It’s the latest sign of the party’s lurch away from democratic ideals and practices, a shift that predates Trump but one that has accelerated precipitously since. Now, according to data released by an international team of political scientists just before the Nov. 3 election, it’s possible to quantify the extent to which the Republican Party no longer adheres to such principles as the commitment to free and fair elections with multiple parties, the respectful treatment of political opponents and the avoidance of violent rhetoric.
“The Republican Party in the U.S. has retreated from upholding democratic norms in recent years,” said Anna Lührmann, a political scientist at the University of Gothenburg in Sweden and a former member of the German parliament. “Its rhetoric is closer to authoritarian parties, such as AKP in Turkey and Fidesz in Hungary.”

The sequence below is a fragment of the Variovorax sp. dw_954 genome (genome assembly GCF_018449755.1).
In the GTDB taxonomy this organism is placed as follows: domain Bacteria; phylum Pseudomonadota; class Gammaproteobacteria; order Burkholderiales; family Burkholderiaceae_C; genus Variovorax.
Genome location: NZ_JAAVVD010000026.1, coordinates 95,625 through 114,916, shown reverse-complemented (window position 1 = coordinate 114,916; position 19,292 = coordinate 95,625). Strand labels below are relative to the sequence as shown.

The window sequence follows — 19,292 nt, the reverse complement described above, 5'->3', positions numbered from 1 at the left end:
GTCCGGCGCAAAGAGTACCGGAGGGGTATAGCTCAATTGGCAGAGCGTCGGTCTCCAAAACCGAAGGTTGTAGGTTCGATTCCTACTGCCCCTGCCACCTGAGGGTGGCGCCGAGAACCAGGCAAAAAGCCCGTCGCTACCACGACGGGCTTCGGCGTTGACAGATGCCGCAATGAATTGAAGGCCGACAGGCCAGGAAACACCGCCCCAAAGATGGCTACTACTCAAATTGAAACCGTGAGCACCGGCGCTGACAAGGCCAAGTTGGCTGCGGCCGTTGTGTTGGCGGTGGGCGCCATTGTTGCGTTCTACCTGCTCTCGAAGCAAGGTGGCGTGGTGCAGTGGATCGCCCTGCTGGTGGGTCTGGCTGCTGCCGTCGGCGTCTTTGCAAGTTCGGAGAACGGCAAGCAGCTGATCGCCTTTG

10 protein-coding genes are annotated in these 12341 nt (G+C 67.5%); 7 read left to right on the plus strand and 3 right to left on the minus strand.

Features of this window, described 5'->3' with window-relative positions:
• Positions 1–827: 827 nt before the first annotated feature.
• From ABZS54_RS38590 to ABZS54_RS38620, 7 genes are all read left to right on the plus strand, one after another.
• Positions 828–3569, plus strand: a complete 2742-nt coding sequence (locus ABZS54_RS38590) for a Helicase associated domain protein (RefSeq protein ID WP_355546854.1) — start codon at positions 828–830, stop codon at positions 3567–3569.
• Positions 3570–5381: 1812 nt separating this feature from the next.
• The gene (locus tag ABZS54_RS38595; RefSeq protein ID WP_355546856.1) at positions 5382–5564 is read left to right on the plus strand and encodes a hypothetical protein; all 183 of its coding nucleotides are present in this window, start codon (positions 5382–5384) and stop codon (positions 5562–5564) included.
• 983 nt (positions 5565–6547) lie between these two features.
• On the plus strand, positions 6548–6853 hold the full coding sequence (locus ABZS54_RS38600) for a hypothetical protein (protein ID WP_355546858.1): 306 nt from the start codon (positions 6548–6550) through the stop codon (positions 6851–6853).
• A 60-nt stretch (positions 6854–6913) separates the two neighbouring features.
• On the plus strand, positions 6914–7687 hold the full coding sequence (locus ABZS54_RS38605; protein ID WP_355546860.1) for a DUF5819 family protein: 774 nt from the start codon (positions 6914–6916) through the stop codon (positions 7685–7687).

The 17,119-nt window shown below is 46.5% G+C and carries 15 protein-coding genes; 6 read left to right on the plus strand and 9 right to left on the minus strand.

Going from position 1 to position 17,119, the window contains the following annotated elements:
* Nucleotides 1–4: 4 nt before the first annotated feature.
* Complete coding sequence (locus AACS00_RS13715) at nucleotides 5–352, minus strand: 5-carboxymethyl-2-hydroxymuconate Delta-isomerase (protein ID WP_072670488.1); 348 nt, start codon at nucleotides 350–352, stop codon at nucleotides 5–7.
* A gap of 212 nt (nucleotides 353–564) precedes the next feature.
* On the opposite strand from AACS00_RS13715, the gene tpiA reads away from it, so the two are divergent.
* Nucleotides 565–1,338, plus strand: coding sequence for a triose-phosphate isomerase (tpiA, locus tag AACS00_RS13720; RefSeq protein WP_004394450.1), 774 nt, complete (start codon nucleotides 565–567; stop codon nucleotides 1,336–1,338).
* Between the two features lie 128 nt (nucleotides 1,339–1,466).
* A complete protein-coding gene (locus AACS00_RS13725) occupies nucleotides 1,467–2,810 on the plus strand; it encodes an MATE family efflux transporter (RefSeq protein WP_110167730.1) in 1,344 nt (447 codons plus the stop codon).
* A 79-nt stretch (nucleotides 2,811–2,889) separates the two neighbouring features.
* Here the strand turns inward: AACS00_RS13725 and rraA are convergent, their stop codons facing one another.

Lührmann is deputy director of the university’s V-Dem Institute, which compiled the data. For the project, researchers recruited more than 600 political scientists around the world to make annual assessments of political parties’ adherence to a number of key small-D democratic values.
Those assessments are combined into the main measure in the chart above, which tracks parties’ overall commitment to democracy. Lührmann points out that the Republican Party score started to edge downward during the Obama administration but fell off a cliff in 2016 with the ascent of Trump.